In a year that has seen so many giant steps forward for the gay community here in the US, and so many setbacks and violence against the gay community abroad, the juxtaposition of the two pieces was particularly moving. How much we have evolved - the evening's concert was conducted by a man who had just happily married his partner in Hawaii in front of their family and friends just weeks before our concerts last weekend. Yet, how much remains the same - gay teen suicide still abounds, making organizations like the Trevor Project still necessary.
While it's such a gift to have such beautiful music in our midst, how tragic it is to think of the abuse and struggles we still endure just to be able to love freely.
Movement 4 - Adagio lamentoso:
Thursday, November 28, 2013
Friday, November 22, 2013
A lot of critics and music-journalists often decry the use of anniversaries as programmatic crutches upon which to wheel out the music of composers and fill out their season performance calendars. Just about all of them have conceded, though, that in the case of Benjamin Britten and this centenary year of his birth, there is good reason to fête this man who was one of the 20th century's greatest composers, as his music is quite underserved outside of his native land.
Since I began my own personal project exploring Britten's music back in 2006, I've been repeatedly told time and time again that "Britten doesn't sell". What has been gratifying about this centennial year has been watching presenters and musicians alike stop thinking to themselves "Britten doesn't sell" and actually get out there and start selling Britten.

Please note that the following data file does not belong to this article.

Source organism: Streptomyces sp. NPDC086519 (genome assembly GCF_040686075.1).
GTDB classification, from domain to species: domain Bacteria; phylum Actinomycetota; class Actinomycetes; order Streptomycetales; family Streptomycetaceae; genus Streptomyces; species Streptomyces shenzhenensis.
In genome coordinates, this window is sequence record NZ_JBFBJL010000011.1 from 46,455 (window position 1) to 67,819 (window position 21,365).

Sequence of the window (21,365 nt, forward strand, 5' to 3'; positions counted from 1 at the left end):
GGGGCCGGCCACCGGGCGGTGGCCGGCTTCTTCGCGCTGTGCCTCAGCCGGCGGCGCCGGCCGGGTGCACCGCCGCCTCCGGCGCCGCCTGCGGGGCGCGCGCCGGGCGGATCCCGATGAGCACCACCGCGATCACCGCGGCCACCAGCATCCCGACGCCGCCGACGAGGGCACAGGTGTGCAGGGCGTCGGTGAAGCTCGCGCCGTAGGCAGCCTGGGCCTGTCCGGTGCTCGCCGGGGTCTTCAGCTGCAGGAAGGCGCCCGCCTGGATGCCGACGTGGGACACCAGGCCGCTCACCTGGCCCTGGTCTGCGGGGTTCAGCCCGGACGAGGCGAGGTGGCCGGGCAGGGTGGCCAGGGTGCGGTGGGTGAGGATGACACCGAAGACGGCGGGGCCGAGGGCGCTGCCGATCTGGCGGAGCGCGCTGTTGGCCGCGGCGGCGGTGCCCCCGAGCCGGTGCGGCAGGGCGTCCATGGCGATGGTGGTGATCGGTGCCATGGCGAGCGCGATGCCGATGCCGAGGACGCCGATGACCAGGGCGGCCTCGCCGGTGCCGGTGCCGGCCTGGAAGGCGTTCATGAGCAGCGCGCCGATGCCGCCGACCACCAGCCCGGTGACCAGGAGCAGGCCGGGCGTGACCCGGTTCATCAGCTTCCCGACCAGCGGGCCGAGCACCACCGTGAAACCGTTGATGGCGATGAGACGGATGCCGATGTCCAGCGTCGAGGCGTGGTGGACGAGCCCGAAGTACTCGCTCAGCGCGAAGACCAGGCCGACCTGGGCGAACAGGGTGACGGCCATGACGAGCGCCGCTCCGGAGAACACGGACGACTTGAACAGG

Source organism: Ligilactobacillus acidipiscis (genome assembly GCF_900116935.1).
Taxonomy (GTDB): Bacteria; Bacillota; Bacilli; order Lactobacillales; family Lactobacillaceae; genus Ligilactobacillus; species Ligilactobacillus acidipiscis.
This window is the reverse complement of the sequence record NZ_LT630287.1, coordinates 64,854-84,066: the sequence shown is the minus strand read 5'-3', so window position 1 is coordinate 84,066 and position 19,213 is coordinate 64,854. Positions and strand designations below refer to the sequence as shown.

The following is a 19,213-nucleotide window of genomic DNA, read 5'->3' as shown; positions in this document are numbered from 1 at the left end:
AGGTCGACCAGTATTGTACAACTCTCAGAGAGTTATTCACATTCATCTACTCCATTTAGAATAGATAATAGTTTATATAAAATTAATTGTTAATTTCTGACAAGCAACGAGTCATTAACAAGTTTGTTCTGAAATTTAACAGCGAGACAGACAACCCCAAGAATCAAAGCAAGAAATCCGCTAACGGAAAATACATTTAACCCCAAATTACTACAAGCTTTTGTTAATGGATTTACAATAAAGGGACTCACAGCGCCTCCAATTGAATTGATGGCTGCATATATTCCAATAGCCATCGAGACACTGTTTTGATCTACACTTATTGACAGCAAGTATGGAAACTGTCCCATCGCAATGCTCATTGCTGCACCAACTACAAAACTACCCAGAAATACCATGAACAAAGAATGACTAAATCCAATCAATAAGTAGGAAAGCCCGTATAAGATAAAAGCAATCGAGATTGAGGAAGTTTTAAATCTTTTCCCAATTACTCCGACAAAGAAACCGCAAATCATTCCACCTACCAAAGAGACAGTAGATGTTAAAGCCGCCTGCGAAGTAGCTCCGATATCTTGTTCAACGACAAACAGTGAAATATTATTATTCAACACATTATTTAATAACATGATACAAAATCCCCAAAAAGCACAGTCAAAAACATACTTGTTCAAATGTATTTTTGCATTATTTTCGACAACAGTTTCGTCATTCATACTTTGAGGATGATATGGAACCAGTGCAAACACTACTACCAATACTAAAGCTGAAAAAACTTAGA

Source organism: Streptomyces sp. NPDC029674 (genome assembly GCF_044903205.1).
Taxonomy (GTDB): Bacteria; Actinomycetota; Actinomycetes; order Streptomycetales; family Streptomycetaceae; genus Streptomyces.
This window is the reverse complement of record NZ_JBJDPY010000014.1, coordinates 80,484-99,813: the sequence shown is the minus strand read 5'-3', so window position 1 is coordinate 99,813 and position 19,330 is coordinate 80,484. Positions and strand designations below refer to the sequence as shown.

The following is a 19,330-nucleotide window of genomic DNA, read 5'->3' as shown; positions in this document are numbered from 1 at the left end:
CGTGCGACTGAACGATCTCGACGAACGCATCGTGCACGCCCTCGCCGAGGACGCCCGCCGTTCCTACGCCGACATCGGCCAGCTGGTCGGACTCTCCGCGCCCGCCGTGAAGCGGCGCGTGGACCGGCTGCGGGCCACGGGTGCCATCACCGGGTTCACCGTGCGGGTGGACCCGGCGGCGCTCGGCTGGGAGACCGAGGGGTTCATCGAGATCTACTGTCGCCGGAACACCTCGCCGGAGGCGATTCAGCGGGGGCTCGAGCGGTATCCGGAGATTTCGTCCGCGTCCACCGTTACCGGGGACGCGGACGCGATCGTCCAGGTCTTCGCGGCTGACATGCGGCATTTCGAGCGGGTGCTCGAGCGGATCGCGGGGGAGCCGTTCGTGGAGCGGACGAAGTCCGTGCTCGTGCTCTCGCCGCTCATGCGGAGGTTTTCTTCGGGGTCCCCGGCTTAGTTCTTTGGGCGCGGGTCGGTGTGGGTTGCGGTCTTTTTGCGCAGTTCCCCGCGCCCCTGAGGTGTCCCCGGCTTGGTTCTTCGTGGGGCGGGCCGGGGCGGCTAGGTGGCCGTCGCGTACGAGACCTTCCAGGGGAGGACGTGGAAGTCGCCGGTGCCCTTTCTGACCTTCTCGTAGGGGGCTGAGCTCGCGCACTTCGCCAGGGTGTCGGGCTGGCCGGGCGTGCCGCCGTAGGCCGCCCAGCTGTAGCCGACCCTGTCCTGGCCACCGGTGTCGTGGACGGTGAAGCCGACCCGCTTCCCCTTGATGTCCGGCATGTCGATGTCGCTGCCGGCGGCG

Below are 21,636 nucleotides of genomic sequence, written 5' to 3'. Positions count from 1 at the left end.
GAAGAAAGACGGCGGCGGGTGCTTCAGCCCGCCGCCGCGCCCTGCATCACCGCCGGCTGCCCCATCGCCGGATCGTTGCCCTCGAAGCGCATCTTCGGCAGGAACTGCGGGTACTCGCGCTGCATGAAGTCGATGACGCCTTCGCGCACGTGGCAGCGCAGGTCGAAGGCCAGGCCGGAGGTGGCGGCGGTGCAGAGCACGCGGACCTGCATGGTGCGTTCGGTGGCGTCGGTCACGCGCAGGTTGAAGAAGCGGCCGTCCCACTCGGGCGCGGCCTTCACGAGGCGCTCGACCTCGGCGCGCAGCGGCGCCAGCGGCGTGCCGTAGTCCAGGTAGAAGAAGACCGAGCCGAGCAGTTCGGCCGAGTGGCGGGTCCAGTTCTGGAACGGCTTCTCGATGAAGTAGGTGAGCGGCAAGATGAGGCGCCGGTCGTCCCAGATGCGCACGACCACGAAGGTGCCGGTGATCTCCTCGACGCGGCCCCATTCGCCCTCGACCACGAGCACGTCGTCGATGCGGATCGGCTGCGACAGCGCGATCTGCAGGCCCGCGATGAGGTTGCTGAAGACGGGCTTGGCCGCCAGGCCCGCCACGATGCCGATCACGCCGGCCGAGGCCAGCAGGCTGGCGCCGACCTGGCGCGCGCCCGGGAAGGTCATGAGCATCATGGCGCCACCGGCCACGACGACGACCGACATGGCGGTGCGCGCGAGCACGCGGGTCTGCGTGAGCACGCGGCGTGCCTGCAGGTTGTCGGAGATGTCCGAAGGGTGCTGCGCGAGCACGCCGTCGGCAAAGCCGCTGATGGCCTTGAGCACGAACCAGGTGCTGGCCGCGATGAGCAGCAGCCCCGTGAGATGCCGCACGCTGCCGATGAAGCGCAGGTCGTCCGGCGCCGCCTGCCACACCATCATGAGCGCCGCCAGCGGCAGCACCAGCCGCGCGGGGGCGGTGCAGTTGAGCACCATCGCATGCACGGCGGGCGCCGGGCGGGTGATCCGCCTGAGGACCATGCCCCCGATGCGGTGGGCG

The irony, of course, is that what compels me so much about Britten's music is that it does, indeed, sell. He has the power to touch an audience in ways that few other composers are able. I've seen this time and time again as my various colleagues and I have watched audiences laugh, cry, and gasp during our recital programs of his music. I was again reminded of the huge emotional impact his music has last week, during a sold-out performance of his War Requiem with the Baltimore Symphony in Strathmore. Watching people's eyes flood with tears as the piece unfurled, the traditional latin requiem mass angrily/sadly/disbelievingly juxtaposed against the poetry of the killed-in-combat, World War I soldier-poet Wilfred Owen, it was overwhelming to experience the power of his music - just as impactful as any other composer of the "standard" classical music repertoire. Perhaps more-so, in some ways. I hope that the great world-wide efforts to program his music this year extend beyond this centenary, and that we continue to experience and explore his music more regularly. This is timeless music for everyone everywhere - powerful, meaningful and beautiful music that must continue to be played, presented, and heard.
Beyond the simple fact that Britten would have turned 100 today, celebrating Benjamin Britten could not be more timely - as we classical musicians struggle to find our footing in the 21st century, we could all take a cue from his willingness to innovate and engage. We could all stand to model his keen awareness of the power that music and musicians have to knit communities closer together, and to change not only our own lives, but also the lives of those around us for the better.
A very happy 100th birthday to Mr. Britten, wherever he may be celebrating today in the afterlife. Our world is a richer and more beautiful place because of you and your work, and I hope we can all take a cue from your work and life as we forge ahead with our own.
Thursday, November 21, 2013
Wednesday, November 20, 2013
Friday, November 15, 2013